Little Suzie came out while I was recording the evening conditions. “Tía Mary said to come in for supper,” she said.
“Tell her I’ll be in a couple of minutes.” I checked the barometer and noted the reading in my notebook.
“You tell her.”
I laughed. “Ok, I will.”
“Is the sunset going to be beautiful tonight?” I had made a habit out of watching the sunset and recording my thoughts on it even if it didn’t have much meteorologic value.
“Maybe. Why don’t you tell me?”
“I don’t know.”
“Look at the sky and tell me what you see.” I flipped to a different section of my notebook and began making notes.
She shaded her eyes and looked toward the horizon. “I see clouds.”
“Are they thick clouds? Thin clouds? Fluffy clouds? Cotton candy clouds?”
“What’s cotton candy?” I forget sometimes how long it’s been since things fell apart.
“It’s sweet and fluffy like a cloud you can eat. Maybe we’ll make some one day. Tell me about the clouds.”
“They’re long and thin,” she said.
“Cirrus clouds. High in the atmosphere where they can catch the light and bounce it back to us. Horizon’s clear so the light won’t be blocked. Could be a nice looking sunset.”
“What’s the most beautiful sunset you’ve seen?”
“The most beautiful sunset.” I paused watching the clouds drift. “After the bombs fell, we huddled in the cellar for two days. We were outside the blast zone of course but we weren’t sure about fallout or like radioactive wind. The cellar wasn’t a bomb shelter it was just a cellar so it was lacking in certain accommodations. We decide to risk going out and into the house.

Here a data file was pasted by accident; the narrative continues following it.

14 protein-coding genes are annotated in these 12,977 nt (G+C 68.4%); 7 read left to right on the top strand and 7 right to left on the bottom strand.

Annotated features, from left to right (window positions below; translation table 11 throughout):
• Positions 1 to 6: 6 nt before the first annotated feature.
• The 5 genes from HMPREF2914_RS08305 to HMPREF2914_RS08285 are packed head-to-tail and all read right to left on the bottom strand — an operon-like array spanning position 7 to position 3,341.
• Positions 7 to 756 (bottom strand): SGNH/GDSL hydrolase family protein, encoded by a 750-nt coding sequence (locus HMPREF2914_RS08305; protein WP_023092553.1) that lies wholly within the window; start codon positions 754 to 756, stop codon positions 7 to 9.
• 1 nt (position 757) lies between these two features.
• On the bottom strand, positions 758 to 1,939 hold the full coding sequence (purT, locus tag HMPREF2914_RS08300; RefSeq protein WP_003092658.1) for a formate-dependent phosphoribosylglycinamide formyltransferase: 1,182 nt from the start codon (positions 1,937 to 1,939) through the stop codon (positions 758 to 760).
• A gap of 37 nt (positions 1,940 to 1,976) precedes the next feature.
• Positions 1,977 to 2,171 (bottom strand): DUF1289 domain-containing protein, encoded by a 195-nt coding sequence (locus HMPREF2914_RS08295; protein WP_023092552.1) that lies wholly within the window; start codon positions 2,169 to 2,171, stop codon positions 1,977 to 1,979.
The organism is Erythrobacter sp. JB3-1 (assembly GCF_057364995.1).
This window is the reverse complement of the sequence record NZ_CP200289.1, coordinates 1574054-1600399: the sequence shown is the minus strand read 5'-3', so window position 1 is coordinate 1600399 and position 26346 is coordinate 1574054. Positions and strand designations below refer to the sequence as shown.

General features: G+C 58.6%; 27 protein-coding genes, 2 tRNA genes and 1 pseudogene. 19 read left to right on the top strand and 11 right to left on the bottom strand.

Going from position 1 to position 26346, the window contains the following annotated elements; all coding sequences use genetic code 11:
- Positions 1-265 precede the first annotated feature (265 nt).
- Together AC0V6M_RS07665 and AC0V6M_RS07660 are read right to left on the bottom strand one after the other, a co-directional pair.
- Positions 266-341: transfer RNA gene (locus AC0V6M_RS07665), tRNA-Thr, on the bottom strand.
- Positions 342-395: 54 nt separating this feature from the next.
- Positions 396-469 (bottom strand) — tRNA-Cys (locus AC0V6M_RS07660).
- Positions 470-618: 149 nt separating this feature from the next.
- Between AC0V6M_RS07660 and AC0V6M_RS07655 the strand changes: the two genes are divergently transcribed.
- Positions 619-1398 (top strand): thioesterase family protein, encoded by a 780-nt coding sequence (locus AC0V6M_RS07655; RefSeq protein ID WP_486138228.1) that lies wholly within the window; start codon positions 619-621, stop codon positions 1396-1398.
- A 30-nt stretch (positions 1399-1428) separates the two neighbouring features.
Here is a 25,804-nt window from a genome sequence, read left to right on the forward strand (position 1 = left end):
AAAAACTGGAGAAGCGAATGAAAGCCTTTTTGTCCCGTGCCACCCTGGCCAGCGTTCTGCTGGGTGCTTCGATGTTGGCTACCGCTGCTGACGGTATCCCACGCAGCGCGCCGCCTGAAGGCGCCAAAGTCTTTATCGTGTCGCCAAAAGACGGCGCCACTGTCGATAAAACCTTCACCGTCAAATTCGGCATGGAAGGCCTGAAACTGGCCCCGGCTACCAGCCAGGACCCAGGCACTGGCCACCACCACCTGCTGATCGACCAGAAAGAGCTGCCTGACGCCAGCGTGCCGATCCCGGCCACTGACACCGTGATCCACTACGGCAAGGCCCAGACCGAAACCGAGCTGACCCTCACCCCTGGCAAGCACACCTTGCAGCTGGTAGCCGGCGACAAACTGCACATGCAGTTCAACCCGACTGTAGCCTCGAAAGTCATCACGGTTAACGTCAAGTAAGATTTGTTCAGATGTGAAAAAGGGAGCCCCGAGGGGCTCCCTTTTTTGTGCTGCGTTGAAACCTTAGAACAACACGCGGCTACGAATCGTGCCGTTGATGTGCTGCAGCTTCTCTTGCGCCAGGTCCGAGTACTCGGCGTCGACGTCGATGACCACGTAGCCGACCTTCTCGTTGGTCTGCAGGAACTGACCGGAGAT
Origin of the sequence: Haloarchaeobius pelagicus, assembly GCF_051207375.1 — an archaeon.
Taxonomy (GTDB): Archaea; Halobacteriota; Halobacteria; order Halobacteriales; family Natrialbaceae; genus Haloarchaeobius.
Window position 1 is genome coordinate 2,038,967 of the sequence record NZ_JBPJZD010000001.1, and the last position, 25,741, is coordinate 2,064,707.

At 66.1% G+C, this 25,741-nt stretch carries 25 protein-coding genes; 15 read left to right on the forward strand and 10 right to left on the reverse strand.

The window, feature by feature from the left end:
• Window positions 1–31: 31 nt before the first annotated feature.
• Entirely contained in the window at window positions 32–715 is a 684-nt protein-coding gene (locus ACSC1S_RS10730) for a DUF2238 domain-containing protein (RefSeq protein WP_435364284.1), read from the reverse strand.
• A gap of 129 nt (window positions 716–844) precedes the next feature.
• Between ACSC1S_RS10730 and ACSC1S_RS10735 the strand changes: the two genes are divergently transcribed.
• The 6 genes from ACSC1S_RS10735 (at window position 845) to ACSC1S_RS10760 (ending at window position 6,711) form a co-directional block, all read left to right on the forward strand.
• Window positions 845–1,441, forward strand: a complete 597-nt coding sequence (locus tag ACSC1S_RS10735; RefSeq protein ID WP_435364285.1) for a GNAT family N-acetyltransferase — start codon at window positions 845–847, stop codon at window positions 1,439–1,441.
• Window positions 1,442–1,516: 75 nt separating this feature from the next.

“When we climbed out of the cellar, the sun was just setting. The sky was washed in brilliant vibrant colors. Reds, oranges, purples, violets. You’ve seen them but not like that. And the scattered clouds caught the light and practically glowed. We were awestruck and just stared until the horizon turned black and the stars took over the sky.
“With the spell broken we raided the house for blankets, pillows, batteries, can food, water, clothes, whatever we thought we might need then we retreated to the cellar still afraid of radioactive wind. But we weren’t so afraid that we didn’t watch the sunset the next day and the one after that. The second night there were no clouds to break up the bands of color. By the third night, the colors were beginning to fade to normal.
“The colors of the sunset are caused by sunlight being scattered by the air. When you have mid to high clouds then the light has something to bounce off and the sky gets some texture and shape. After the bombs, the smoke and thick dust clouds cleared in the first day but the finer dust and ash took longer to settle. So for a few days, there was a thin layer of particulate to reflect the light and boost the colors.”
“Suzie,” her mother, the aptly named Big Suzie, called from the back door, “Dinner time.”
“I’m coming!” she yelled back while running toward her mother.
“You too, Toni.”
“Yes, ma’am,” I said and slowly limped back to the house. We were lucky no bombs had dropped out here in the middle of nowhere. Then we were lucky more people came this way. Including Suzie.
“How’s the weather?” she asked, lending me her arm to get up the back stairs. I could have used the railing but this worked too.
“Oh not bad. Might rain day after tomorrow. Temperature is steady for now.”
“And the sunset?” I held on after reaching the landing.
“It’s going to a looker as long as the clouds don’t blow out but I doubt they will. You want to watch it with me?”
“Of course. Dinner first.”
“Of course.” It was a little awkward walking through the door arm in arm but we managed.